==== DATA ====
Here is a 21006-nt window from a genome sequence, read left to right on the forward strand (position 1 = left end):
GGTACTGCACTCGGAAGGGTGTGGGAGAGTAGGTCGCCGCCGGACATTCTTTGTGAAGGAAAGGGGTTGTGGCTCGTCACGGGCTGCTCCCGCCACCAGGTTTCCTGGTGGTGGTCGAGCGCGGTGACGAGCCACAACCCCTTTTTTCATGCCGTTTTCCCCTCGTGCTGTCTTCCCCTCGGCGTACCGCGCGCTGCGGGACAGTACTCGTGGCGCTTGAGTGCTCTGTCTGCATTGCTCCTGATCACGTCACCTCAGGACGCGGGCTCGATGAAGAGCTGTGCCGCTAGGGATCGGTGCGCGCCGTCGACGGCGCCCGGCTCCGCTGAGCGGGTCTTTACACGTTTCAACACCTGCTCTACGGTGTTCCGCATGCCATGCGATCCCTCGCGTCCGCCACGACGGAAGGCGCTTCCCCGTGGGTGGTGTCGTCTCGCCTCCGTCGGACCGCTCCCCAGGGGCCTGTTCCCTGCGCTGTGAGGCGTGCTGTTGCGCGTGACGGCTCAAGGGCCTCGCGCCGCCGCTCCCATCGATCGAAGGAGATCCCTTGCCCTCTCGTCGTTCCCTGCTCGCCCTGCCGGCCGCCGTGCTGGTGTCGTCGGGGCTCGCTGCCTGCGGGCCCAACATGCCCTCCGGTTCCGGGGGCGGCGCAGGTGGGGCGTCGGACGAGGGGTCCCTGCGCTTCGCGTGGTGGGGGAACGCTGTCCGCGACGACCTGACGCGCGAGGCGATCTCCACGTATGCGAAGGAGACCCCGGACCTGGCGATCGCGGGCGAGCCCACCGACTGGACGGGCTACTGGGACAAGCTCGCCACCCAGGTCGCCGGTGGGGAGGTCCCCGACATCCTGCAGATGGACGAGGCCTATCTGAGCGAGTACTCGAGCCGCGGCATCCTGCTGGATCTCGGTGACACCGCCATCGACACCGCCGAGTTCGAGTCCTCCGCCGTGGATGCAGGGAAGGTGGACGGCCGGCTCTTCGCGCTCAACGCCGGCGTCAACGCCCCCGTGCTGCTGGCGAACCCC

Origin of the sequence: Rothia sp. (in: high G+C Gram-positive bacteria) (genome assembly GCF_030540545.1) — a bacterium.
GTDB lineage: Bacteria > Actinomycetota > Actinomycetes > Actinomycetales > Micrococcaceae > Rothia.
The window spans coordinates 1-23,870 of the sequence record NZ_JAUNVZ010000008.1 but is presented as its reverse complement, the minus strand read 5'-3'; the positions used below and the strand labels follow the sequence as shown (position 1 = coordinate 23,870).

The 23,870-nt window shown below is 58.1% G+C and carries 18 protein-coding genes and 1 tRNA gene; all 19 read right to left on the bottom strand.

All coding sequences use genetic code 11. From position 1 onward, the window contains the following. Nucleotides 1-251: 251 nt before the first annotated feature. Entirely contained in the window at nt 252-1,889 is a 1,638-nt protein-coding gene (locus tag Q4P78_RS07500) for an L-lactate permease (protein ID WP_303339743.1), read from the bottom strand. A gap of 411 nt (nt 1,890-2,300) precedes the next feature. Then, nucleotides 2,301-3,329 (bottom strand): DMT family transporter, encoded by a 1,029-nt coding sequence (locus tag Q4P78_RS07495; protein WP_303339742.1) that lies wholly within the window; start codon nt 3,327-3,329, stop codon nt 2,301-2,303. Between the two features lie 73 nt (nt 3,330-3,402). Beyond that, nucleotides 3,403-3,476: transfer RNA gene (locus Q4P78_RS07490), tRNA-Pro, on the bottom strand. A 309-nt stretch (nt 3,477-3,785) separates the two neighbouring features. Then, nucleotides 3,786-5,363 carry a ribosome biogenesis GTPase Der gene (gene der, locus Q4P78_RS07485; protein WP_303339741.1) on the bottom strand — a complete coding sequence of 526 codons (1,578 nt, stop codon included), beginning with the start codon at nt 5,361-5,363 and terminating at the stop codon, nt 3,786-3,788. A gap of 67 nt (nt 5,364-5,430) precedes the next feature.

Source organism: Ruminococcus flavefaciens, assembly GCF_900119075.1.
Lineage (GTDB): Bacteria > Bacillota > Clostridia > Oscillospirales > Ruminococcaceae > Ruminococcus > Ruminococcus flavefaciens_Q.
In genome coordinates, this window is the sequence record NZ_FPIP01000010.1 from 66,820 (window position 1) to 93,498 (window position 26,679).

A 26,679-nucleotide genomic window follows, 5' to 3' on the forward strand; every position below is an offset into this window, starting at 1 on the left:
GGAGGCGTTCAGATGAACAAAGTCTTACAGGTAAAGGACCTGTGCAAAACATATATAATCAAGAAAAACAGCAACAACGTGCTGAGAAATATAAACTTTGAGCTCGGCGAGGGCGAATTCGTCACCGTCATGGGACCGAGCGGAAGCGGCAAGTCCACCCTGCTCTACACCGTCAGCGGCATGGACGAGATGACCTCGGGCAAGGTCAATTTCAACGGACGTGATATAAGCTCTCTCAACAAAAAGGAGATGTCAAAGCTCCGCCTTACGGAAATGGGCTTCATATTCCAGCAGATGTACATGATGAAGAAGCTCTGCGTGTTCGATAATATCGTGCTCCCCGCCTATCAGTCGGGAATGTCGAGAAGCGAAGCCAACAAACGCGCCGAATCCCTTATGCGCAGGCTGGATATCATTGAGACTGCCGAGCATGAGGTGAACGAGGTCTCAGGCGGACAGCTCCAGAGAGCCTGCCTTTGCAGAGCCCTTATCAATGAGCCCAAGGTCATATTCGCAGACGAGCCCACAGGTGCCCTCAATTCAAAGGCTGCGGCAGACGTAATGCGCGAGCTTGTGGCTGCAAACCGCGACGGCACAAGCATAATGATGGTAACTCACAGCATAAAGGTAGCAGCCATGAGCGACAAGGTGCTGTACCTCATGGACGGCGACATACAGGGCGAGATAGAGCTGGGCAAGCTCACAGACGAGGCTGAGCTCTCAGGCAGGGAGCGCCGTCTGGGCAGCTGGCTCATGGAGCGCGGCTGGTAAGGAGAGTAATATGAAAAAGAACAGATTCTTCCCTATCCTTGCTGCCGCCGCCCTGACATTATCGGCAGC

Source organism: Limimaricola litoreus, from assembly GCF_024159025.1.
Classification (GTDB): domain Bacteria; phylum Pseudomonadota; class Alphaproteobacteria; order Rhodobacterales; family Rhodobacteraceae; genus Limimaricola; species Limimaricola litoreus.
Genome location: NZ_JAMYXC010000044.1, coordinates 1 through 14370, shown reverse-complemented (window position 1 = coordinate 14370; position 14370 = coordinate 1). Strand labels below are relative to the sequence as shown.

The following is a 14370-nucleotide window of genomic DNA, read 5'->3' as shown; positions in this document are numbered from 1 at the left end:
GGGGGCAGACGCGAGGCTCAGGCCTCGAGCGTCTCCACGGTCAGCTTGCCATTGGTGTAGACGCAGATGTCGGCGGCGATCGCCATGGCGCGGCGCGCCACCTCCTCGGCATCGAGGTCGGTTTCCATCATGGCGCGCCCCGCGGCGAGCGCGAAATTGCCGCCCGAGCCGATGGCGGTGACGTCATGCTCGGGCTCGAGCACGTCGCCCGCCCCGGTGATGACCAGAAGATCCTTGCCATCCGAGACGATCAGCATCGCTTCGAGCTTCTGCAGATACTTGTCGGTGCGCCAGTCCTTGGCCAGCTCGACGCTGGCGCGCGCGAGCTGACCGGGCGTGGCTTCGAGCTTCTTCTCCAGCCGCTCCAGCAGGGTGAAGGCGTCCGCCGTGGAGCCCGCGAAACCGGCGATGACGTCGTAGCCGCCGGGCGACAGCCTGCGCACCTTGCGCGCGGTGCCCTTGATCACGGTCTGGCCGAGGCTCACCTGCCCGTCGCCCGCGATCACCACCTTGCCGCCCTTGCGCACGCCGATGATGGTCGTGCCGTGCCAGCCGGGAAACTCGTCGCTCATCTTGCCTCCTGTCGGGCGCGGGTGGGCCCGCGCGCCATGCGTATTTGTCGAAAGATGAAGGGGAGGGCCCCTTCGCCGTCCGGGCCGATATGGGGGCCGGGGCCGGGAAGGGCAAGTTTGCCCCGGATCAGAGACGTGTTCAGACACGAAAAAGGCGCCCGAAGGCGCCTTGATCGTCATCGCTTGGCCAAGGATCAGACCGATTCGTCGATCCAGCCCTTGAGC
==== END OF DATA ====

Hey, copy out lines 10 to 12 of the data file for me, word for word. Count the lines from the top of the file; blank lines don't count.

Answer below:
In genome coordinates, this window is the sequence record NZ_FPIP01000010.1 from 66,820 (window position 1) to 93,498 (window position 26,679).

A 26,679-nucleotide genomic window follows, 5' to 3' on the forward strand; every position below is an offset into this window, starting at 1 on the left:
GGAGGCGTTCAGATGAACAAAGTCTTACAGGTAAAGGACCTGTGCAAAACATATATAATCAAGAAAAACAGCAACAACGTGCTGAGAAATATAAACTTTGAGCTCGGCGAGGGCGAATTCGTCACCGTCATGGGACCGAGCGGAAGCGGCAAGTCCACCCTGCTCTACACCGTCAGCGGCATGGACGAGATGACCTCGGGCAAGGTCAATTTCAACGGACGTGATATAAGCTCTCTCAACAAAAAGGAGATGTCAAAGCTCCGCCTTACGGAAATGGGCTTCATATTCCAGCAGATGTACATGATGAAGAAGCTCTGCGTGTTCGATAATATCGTGCTCCCCGCCTATCAGTCGGGAATGTCGAGAAGCGAAGCCAACAAACGCGCCGAATCCCTTATGCGCAGGCTGGATATCATTGAGACTGCCGAGCATGAGGTGAACGAGGTCTCAGGCGGACAGCTCCAGAGAGCCTGCCTTTGCAGAGCCCTTATCAATGAGCCCAAGGTCATATTCGCAGACGAGCCCACAGGTGCCCTCAATTCAAAGGCTGCGGCAGACGTAATGCGCGAGCTTGTGGCTGCAAACCGCGACGGCACAAGCATAATGATGGTAACTCACAGCATAAAGGTAGCAGCCATGAGCGACAAGGTGCTGTACCTCATGGACGGCGACATACAGGGCGAGATAGAGCTGGGCAAGCTCACAGACGAGGCTGAGCTCTCAGGCAGGGAGCGCCGTCTGGGCAGCTGGCTCATGGAGCGCGGCTGGTAAGGAGAGTAATATGAAAAAGAACAGATTCTTCCCTATCCTTGCTGCCGCCGCCCTGACATTATCGGCAGC